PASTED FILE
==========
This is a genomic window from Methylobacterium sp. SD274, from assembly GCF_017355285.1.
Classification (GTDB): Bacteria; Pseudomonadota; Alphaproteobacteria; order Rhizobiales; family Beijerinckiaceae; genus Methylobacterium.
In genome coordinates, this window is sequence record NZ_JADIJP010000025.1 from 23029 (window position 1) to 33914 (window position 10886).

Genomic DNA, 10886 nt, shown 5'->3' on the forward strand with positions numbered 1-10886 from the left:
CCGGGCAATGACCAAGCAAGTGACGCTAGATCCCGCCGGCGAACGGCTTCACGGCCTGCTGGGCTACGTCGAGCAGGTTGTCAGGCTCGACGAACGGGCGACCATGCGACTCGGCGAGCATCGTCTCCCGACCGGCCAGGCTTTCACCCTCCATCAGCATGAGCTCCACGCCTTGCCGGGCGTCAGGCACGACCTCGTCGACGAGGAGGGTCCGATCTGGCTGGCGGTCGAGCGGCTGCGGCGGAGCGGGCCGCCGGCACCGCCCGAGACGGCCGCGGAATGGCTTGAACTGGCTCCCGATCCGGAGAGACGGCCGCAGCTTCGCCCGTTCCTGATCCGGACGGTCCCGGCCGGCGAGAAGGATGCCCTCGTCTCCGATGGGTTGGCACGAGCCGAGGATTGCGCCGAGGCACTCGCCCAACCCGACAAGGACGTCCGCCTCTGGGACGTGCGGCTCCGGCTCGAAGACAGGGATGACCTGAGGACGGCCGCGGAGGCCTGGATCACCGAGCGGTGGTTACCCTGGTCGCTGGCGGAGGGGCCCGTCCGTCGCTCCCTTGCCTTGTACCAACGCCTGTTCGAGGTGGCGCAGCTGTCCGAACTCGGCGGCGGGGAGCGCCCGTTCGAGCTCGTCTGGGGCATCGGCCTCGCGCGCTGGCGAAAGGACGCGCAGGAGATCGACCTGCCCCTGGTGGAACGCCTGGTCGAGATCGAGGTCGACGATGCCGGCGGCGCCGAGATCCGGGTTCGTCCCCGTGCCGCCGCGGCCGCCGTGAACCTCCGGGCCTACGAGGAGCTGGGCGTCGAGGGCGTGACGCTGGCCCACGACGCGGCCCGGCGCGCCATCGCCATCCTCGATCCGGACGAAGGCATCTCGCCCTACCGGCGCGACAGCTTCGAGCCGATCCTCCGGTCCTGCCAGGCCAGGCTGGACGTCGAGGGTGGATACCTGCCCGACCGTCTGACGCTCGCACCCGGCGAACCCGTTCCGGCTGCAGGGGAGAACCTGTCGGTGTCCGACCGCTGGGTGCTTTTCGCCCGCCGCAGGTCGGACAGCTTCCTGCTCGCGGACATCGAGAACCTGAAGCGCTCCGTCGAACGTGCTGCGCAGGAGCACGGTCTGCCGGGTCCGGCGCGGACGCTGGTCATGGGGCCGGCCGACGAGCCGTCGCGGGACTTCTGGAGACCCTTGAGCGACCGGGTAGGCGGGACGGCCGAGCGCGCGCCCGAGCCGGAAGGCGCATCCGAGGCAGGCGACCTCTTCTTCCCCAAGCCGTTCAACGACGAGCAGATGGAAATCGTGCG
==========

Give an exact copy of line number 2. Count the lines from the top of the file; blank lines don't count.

Classification (GTDB): Bacteria; Pseudomonadota; Alphaproteobacteria; order Rhizobiales; family Beijerinckiaceae; genus Methylobacterium.